Complicating matters for Republican lawmakers, senior Trump officials appear at odds over the administration’s top priorities. Treasury Secretary Steven Mnuchin has said the administration is pushing the payroll tax cut but is viewed internally as prioritizing another round of $1,200 stimulus payments, according to three people in communication with administration officials, who spoke on the condition of anonymity to reveal private thinking.

It is unclear if the White House officials seeking to make the payroll tax cut a redline demand will be able to block an agreement that does not have it. Mnuchin has to this point served as the administration’s lead negotiator with Congress and has worked well with Democrats. Conservative groups fear Mnuchin will cut a deal with congressional Democrats that includes the stimulus payments but leaves out their top priorities, including the payroll tax cut and curbing the $600-per-week unemployment benefit approved by Congress in March.

Trump has also frequently threatened to veto congressional deals — such as those that left out funding for his border wall with Mexico — before caving.

Economists and lawmakers of both parties have raised concerns about how helpful the payroll tax cut would prove. In March, Congress delayed payment of the payroll taxes collected from employers, which helped firms escape some of their short-term tax burden. Congress could make that deferral permanent, or extend that delay to the payroll taxes assessed by the federal government for workers — both options pushed by conservatives.

Moore and other conservatives have pointed to bipartisan support for the payroll tax cut under prior administrations and argued the president needs to reduce the 11 percent national unemployment rate to boost his election odds.

Other economists, including conservatives, have viewed those claims skeptically. Kyle Pomerleau, a conservative economist at the right-leaning American Enterprise Institute, said struggling businesses are suffering primarily from a collapse in revenue due to new spending patterns caused by the pandemic. Firms are already benefiting from the deferral in the taxes, which gives them two years to pay that money back to the Internal Revenue Service.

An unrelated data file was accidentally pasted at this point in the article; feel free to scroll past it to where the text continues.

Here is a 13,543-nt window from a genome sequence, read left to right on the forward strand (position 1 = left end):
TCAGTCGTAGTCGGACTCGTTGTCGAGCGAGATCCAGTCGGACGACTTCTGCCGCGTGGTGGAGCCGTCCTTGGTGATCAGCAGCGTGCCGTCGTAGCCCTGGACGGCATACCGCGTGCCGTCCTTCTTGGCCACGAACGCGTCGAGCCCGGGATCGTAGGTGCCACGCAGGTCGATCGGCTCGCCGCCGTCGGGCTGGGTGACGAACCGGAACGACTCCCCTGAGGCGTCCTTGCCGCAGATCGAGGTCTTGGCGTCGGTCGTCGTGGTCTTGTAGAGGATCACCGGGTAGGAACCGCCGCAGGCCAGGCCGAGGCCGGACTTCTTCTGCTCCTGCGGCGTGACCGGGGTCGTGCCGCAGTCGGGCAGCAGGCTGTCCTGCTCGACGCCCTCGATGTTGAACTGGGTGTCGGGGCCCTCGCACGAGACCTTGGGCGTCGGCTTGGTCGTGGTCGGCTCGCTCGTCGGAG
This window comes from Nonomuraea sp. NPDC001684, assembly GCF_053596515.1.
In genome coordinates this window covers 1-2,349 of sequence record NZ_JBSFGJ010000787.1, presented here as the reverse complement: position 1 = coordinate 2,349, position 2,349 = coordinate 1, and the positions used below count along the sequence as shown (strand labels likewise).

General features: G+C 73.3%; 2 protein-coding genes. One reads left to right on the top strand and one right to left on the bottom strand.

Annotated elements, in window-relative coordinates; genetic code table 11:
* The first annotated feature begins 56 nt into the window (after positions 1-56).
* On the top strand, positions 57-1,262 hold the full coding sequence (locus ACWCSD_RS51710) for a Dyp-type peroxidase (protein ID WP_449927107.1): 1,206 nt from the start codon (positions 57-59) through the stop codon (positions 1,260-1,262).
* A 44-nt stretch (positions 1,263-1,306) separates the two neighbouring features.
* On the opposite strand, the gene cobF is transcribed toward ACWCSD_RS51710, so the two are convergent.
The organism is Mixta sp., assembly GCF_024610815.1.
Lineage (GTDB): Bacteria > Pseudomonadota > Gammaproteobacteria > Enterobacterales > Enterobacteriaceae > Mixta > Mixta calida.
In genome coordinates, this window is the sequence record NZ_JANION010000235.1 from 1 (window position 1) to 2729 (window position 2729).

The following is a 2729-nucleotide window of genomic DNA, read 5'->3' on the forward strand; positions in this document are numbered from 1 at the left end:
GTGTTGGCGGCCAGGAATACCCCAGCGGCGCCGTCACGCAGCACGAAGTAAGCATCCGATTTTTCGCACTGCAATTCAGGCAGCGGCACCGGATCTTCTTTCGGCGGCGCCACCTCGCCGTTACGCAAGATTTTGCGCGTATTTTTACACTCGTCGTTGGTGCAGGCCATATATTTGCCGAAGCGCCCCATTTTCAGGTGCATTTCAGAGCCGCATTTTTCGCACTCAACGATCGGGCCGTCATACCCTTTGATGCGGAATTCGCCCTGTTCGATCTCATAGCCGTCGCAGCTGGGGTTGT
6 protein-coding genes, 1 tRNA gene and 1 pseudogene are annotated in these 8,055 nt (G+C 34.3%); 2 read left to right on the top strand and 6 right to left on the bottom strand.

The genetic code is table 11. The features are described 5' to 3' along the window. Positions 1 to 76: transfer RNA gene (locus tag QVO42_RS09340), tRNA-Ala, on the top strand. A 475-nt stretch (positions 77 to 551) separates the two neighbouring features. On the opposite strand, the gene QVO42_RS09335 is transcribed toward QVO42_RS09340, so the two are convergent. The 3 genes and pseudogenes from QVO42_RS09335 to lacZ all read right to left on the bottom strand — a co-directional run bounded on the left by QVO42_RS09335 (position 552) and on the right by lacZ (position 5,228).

“What matters right now is that cash-flow of firms,” Pomerleau said. “It’s not very good economic relief.”

A payroll tax cut could also prove difficult to implement in the middle of the year, rather than at the start of the calendar before company payrolls are set. And some economists have expressed concern about weakening the Social Security and Medicare trust funds by cutting the amount of tax revenue that gets paid into them — even if that money would be made up out of the Treasury Department’s general fund.

Suspending all employer and employee payroll taxes from April to December would increase the deficit by $840 billion, according to an estimate in March by the Committee for a Responsible Federal Budget, a nonpartisan think tank. More limited versions of suspending the tax, such as doing so for three months, would cost closer to $300 billion — still eating up much of the GOP’s spending bandwidth for the next stimulus package.

“I have not talked to a single office that has expressed enthusiasm for payroll tax cut,” said Brian Riedl, a tax and budget expert at the Manhattan Institute, a right-leaning think tank. “If we want to keep it under $1 trillion, a payroll tax cut is not a good use of that funding.”